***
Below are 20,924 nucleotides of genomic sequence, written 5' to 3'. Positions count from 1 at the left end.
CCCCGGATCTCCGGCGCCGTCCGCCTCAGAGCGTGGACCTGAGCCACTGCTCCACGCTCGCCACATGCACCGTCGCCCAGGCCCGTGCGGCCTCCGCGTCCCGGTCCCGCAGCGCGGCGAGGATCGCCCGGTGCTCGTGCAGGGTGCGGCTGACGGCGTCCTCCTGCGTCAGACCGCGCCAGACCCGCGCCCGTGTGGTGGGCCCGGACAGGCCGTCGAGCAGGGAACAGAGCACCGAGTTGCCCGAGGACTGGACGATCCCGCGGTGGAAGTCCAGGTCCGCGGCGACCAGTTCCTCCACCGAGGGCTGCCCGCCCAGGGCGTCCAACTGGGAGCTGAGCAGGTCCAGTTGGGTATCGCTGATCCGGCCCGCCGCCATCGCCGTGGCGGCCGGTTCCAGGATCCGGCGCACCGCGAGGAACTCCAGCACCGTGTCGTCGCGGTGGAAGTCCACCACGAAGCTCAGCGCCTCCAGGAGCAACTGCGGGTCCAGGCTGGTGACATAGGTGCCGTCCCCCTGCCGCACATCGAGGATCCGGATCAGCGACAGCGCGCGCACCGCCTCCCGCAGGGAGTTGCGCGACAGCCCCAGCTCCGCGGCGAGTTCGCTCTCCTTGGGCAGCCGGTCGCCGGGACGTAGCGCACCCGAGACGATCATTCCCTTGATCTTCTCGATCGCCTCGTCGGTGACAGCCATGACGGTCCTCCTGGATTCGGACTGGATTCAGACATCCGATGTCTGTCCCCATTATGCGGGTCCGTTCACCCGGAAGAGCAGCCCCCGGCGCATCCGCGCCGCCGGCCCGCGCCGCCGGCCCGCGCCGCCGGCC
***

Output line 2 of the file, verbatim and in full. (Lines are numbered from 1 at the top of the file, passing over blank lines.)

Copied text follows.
CCCCGGATCTCCGGCGCCGTCCGCCTCAGAGCGTGGACCTGAGCCACTGCTCCACGCTCGCCACATGCACCGTCGCCCAGGCCCGTGCGGCCTCCGCGTCCCGGTCCCGCAGCGCGGCGAGGATCGCCCGGTGCTCGTGCAGGGTGCGGCTGACGGCGTCCTCCTGCGTCAGACCGCGCCAGACCCGCGCCCGTGTGGTGGGCCCGGACAGGCCGTCGAGCAGGGAACAGAGCACCGAGTTGCCCGAGGACTGGACGATCCCGCGGTGGAAGTCCAGGTCCGCGGCGACCAGTTCCTCCACCGAGGGCTGCCCGCCCAGGGCGTCCAACTGGGAGCTGAGCAGGTCCAGTTGGGTATCGCTGATCCGGCCCGCCGCCATCGCCGTGGCGGCCGGTTCCAGGATCCGGCGCACCGCGAGGAACTCCAGCACCGTGTCGTCGCGGTGGAAGTCCACCACGAAGCTCAGCGCCTCCAGGAGCAACTGCGGGTCCAGGCTGGTGACATAGGTGCCGTCCCCCTGCCGCACATCGAGGATCCGGATCAGCGACAGCGCGCGCACCGCCTCCCGCAGGGAGTTGCGCGACAGCCCCAGCTCCGCGGCGAGTTCGCTCTCCTTGGGCAGCCGGTCGCCGGGACGTAGCGCACCCGAGACGATCATTCCCTTGATCTTCTCGATCGCCTCGTCGGTGACAGCCATGACGGTCCTCCTGGATTCGGACTGGATTCAGACATCCGATGTCTGTCCCCATTATGCGGGTCCGTTCACCCGGAAGAGCAGCCCCCGGCGCATCCGCGCCGCCGGCCCGCGCCGCCGGCCCGCGCCGCCGGCC